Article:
The Melvins at Winston’s

It was a muggy August night. The weather report called for rain, but all that came was wet air so thick, you could slice it with a butter knife. I was nervous. It was the first night I’d spent away from my husband and new baby since before she was born (she would turn 7 months old the next day). It was a good nervous. I had spent much of my youth doing this exact thing and it honestly felt a little like a home.

I stepped out of my car and greeted my jubilant friend with a hug and a shout.

“Are you ready or what?” she asked me.

I was beyond ready. ”Let’s get a drink!”

It was a punk show and typically, she was in black Doc Marten’s and I was wearing old school hi-top Vans. We kicked up dust as we made our way to the entrance of the venue—a honky tonk called Winston’s. Winston’s was famous for a few things; it’s famous for being an old Hollywood western sound stage, it’s been featured on a cooking show for its delicious slow cooked barbeque, and it was quickly becoming one of the top intimate venues in southern California.

After getting our wristbands from will call, we found ourselves ordering drinks and laughing about something from the internet. I knew we’d now be back out the door so my friend could enjoy a cigarette.

I enjoyed eyeing the people and sipping my drink. It was a Seven and Seven, my favorite. It was cool and refreshing, saving me from a dreadful desert night. My pants were damp against my legs and the back of my neck was wet. Still, I watched the wide array of concertgoers in awe. There were the typical twentysomething punks, old bearded hippies, hipster scene girls with shorts cut so high they were almost a romper, and the aging punks who grew up going to the Melvins’ shows. They were the ones growing up in punk’s heyday. Now they’re electricians and garage door repairmen who frequent Winston’s, clamoring for a feeling of those glory days.

Winston’s was a coveted place and has recently exploded with huge acts, especially during the week between the two weekends Coachella runs. Some of the artists make the drive and stay in Joshua Tree to avoid the heat of the lower desert and inevitably visit Winston’s and some play unannounced shows. A few years ago, they were doing yearly concerts by The Donnas and now, they have everyone from Sean Lennon to Jenny Lewis, The Pistol Annies, and it was even a stop on Neutral Milk Hotel’s farewell tour.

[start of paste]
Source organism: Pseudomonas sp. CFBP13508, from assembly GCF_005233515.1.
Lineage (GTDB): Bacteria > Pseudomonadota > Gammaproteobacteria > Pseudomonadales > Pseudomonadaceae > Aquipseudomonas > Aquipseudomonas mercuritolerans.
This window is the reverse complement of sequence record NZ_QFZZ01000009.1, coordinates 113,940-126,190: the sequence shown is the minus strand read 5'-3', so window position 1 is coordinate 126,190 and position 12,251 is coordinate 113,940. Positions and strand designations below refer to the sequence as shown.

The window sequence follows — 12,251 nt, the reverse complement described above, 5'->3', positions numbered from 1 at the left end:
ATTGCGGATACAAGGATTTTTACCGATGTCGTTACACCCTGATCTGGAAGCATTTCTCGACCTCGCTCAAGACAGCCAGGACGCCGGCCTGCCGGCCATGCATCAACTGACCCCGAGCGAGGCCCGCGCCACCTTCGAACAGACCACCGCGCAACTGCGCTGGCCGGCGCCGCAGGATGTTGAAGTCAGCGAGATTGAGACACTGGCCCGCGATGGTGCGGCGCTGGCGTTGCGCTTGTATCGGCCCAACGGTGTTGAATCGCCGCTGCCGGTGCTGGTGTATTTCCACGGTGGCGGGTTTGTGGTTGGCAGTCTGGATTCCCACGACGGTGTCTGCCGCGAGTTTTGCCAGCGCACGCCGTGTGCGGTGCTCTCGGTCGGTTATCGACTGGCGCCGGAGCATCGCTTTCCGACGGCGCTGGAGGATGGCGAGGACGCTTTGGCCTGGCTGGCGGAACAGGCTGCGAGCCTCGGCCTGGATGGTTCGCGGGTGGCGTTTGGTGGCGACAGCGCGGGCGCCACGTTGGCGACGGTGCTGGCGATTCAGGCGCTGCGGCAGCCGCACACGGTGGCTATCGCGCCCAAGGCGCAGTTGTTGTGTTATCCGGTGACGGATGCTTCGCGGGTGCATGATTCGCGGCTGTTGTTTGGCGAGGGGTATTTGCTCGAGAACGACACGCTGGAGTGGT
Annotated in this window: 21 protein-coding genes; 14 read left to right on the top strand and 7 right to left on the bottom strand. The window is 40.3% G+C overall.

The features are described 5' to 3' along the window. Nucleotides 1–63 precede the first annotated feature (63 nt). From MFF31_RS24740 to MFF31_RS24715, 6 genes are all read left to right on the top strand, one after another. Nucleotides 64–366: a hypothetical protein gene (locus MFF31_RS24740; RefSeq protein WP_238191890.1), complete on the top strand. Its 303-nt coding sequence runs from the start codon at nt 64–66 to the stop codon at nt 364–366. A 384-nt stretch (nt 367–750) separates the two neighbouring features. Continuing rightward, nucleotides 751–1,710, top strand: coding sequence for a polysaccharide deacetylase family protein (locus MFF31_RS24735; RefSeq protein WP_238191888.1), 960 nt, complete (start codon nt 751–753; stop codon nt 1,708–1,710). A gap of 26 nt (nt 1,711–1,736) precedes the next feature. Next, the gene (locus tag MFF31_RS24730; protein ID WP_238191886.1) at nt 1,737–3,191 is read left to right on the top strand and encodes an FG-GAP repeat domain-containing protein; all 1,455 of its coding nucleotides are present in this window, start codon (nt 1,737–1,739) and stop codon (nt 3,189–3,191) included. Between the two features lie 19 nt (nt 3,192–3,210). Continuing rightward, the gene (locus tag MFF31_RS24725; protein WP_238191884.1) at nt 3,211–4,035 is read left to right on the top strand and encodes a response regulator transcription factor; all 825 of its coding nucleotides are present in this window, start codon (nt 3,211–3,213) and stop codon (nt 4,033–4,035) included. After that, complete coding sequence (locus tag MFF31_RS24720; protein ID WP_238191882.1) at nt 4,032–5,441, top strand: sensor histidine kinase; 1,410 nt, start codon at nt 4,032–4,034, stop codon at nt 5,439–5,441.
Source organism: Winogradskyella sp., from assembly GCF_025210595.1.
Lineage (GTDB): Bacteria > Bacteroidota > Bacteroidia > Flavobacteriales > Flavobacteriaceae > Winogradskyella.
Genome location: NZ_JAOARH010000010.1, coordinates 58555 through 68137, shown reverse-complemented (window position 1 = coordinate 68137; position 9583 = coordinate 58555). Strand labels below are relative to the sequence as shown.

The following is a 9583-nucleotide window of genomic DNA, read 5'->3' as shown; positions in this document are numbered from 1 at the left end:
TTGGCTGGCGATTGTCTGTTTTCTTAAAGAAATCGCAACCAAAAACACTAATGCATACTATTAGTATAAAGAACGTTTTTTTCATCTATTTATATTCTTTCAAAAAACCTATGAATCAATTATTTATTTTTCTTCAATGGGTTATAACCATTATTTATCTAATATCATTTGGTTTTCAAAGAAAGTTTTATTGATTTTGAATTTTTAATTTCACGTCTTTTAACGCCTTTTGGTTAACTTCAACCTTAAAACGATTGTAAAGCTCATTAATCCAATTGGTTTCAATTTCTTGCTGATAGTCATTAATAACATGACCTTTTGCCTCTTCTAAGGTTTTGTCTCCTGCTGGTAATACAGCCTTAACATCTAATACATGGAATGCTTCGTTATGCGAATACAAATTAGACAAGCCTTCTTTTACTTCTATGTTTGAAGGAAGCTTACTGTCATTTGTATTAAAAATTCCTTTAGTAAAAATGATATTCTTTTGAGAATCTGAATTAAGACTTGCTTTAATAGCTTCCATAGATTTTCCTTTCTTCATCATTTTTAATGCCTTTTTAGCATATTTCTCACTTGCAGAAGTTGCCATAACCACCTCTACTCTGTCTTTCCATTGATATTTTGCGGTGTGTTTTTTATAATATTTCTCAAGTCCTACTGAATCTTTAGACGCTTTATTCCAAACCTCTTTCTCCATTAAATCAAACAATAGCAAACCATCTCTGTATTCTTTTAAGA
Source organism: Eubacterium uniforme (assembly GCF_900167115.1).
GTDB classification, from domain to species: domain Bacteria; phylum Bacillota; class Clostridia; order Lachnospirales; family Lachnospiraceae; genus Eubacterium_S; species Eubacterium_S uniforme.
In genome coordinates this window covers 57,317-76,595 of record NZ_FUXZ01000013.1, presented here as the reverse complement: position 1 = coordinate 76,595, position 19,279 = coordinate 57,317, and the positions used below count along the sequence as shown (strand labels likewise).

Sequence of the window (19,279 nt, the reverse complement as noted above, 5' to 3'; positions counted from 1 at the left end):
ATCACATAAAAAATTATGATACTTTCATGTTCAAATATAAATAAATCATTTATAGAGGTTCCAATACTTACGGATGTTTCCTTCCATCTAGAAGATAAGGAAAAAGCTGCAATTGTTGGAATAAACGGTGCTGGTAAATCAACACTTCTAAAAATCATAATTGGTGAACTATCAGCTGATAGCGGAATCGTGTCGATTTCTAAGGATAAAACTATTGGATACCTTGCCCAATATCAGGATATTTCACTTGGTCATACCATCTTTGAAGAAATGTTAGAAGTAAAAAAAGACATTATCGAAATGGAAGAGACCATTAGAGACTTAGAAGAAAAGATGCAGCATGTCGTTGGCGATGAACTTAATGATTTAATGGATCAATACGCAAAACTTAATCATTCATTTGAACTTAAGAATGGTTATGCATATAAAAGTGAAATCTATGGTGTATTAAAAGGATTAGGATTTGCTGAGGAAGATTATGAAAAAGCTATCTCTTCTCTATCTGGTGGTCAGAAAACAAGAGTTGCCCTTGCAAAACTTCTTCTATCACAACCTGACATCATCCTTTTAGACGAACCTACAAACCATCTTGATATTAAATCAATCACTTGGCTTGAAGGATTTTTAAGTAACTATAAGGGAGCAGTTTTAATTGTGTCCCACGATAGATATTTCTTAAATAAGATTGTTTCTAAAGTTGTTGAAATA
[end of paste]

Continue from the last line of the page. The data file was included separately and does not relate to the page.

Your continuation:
We heard the familiar sting of a guitar string reverberating through the amplifier and hussled inside. Roger Osbourne is an eccentric individual and his style is the same. It’s the middle of a sweltering August in the Mojave Desert inside a tiny honky tonk stuffed with people producing body heat and he’s wearing a goddamn black hoodie with bright colored paisley designs on it. He possessed an unbelievably large white afro. Some artists have hair that take on a life of their own (The Cure’s Robert Smith is a good example) and Roger’s hair was a fuzzy accessory to shake and flap around while he played his guitar.

They had two drum sets set up. Dale Crover (the original drummer for Nirvana) plays with The Melvins occasionally, and I was hoping I could end this show being able to say I’ve seen both drummers for Nirvana in concert. No such luck. Two young, handsome, sweaty guys were holding drumsticks, both chugging beers from the mason jar mugs that were famously Winston’s. It was a fun sight.

The music was too loud for the space. It was an indoor show and the inside of Winston’s was cluttered. It was a restaurant by day and there were plenty of chairs and tables throughout. It was wood everywhere, with kitschy decor littering the walls: dollar bills signed by famous visitors and musicians, previous show flyers, head shots of old west actors. There was a room in the front left of the building with pool tables and a jukebox, which was rarely ever used. The back of the building held the tiny stage, barely large enough for a full band. A small area devoid of chairs or tables which stood as the “audience space” or dance floor for shows. There was a smoker and barbeque pit outside in the beer garden, along with more seating.

The music was so loud, in fact, it was literally in every cell of my body. I could feel it my bones, in my chest. The drummers battled and dueted, exchanging solos with Osbourne. The whole crowd swayed, a few were headbanging a bit harder. Sweat and whisky dripped off my body and out of my glass, staining my shoes. Every time Osbourne screamed into the mic, his words vibrated through my bones.